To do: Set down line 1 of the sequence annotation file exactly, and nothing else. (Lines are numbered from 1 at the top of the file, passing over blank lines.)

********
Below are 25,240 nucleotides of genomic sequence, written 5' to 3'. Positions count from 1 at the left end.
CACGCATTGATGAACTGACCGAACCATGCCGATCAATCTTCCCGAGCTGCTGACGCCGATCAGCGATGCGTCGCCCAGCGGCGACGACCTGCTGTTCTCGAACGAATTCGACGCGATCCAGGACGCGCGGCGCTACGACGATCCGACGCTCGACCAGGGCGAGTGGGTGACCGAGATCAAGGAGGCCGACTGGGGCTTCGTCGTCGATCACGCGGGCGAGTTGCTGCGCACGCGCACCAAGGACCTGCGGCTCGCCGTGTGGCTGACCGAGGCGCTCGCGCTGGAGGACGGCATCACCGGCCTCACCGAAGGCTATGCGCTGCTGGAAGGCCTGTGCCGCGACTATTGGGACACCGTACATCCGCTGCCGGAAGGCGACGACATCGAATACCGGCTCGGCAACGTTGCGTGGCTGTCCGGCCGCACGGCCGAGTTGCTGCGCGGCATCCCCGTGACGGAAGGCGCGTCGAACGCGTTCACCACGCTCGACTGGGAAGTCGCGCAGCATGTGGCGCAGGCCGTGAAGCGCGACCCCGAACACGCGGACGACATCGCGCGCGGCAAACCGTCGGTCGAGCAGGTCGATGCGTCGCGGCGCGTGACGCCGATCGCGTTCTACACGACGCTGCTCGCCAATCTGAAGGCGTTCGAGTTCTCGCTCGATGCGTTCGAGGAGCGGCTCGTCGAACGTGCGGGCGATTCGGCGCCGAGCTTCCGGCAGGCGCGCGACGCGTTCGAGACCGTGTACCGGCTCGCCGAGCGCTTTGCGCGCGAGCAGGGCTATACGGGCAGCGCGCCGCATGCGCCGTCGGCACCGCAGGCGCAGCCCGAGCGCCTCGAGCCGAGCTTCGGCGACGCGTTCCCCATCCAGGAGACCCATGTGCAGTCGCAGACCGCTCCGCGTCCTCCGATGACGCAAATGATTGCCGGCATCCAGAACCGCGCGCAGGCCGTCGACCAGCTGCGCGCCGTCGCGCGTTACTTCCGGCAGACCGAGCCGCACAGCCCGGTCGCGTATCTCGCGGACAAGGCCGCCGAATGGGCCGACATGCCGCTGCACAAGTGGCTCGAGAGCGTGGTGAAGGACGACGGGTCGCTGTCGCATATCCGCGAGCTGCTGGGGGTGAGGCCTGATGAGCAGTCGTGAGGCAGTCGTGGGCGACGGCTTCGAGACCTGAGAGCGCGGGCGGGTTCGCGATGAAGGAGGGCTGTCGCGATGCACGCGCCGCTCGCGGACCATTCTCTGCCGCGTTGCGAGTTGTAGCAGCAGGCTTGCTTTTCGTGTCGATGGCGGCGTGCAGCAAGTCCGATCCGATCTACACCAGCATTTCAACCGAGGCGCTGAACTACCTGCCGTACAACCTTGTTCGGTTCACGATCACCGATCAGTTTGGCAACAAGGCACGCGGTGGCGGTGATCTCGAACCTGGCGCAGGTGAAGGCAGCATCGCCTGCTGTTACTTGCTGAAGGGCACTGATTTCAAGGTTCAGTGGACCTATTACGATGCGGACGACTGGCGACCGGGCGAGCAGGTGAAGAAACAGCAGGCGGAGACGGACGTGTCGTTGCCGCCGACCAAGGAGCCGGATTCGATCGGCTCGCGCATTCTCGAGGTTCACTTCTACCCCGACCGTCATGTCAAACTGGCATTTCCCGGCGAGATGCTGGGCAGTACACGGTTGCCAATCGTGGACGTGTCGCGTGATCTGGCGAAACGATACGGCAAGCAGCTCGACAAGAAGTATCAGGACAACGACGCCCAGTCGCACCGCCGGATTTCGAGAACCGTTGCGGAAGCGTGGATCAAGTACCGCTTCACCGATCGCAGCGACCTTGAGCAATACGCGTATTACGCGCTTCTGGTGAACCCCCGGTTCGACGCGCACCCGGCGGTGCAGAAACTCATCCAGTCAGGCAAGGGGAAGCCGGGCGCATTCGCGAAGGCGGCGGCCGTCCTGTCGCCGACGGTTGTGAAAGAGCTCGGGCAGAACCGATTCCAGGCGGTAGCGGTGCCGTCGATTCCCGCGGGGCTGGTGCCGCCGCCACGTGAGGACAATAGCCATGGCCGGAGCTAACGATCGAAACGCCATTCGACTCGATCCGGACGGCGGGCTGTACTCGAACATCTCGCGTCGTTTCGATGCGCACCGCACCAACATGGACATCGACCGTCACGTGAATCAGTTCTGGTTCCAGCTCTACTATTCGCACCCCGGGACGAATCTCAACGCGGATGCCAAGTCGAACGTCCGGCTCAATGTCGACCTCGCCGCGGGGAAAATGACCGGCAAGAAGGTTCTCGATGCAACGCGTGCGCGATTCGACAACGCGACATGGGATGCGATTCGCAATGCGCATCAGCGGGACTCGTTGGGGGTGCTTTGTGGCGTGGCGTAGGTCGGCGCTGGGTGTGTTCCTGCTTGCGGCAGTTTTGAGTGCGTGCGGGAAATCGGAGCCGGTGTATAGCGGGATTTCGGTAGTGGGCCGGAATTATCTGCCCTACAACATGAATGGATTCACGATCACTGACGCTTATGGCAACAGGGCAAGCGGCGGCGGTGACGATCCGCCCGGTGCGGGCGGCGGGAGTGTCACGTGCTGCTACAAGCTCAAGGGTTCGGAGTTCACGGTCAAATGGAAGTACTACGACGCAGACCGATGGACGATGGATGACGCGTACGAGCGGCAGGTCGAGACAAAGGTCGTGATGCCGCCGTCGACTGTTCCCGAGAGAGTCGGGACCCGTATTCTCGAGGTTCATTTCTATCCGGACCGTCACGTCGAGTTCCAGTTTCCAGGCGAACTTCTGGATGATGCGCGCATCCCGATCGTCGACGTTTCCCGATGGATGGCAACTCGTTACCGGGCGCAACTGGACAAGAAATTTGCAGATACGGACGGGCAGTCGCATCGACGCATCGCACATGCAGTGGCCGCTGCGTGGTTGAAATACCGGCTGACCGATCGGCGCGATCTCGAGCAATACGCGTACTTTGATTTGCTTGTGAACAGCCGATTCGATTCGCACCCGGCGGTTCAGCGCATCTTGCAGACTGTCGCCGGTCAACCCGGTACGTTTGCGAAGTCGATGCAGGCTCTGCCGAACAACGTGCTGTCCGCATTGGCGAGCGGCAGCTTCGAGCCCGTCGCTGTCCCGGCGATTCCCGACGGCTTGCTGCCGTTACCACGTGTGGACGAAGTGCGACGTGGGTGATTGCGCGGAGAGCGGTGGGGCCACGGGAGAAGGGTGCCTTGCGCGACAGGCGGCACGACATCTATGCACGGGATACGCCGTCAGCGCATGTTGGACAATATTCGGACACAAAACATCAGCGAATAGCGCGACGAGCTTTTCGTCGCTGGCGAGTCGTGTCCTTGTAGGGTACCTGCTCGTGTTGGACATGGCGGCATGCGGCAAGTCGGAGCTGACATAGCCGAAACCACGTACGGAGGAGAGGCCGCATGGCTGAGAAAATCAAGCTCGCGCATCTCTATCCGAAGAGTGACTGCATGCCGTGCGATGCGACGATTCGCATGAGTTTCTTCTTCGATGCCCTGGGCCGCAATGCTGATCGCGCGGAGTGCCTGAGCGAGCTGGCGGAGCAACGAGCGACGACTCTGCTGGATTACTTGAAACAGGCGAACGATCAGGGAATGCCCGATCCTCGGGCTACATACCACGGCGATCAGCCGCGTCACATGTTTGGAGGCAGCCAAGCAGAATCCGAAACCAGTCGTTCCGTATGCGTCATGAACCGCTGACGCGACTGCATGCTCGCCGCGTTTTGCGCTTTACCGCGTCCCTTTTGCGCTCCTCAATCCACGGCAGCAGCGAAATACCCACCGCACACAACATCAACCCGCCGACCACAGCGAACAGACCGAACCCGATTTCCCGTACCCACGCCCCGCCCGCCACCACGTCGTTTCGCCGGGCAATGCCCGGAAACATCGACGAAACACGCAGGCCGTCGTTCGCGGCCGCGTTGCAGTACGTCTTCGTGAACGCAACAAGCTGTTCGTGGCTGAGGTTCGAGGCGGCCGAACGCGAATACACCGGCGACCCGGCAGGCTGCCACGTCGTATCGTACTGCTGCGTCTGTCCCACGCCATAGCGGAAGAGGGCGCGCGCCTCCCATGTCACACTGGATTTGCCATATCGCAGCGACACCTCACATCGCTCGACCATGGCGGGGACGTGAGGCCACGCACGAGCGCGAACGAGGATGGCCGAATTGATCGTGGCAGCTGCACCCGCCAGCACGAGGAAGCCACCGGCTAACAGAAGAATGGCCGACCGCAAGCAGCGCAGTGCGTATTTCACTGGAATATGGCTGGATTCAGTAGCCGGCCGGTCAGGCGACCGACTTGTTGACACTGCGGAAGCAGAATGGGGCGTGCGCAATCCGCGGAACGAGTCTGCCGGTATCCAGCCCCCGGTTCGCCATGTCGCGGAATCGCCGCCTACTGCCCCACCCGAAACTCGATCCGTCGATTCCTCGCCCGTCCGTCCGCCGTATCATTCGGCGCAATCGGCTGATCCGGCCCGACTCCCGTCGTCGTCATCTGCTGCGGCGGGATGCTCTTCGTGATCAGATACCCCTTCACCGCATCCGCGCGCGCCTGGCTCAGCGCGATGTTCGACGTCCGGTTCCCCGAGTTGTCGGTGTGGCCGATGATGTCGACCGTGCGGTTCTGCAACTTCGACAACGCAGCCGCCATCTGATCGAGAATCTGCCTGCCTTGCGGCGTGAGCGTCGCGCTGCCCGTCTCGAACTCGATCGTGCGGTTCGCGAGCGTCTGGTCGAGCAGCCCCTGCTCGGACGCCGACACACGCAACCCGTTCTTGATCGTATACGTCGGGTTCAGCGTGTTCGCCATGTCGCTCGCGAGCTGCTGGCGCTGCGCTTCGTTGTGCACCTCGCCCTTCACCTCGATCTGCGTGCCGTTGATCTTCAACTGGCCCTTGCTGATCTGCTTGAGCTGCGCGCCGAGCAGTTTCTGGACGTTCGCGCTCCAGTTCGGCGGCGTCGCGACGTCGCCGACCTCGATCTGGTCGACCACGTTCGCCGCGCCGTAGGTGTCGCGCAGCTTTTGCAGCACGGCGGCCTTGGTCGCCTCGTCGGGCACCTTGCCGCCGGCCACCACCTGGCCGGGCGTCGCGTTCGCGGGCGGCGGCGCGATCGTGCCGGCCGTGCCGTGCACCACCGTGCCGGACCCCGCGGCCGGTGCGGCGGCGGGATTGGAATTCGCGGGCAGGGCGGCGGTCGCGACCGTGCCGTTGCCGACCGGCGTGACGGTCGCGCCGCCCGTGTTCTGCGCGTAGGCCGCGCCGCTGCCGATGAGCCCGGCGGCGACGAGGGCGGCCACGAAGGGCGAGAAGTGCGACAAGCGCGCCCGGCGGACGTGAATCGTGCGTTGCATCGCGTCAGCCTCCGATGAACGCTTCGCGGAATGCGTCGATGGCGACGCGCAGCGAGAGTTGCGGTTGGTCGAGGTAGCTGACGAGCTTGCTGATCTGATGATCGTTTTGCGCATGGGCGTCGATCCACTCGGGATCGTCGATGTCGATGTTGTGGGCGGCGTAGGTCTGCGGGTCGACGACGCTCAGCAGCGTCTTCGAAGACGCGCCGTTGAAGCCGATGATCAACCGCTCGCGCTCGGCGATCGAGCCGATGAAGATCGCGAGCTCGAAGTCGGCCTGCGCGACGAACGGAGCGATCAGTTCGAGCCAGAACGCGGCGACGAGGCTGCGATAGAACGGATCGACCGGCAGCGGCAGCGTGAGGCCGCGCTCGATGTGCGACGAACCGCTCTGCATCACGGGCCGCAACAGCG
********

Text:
Below are 25,240 nucleotides of genomic sequence, written 5' to 3'. Positions count from 1 at the left end.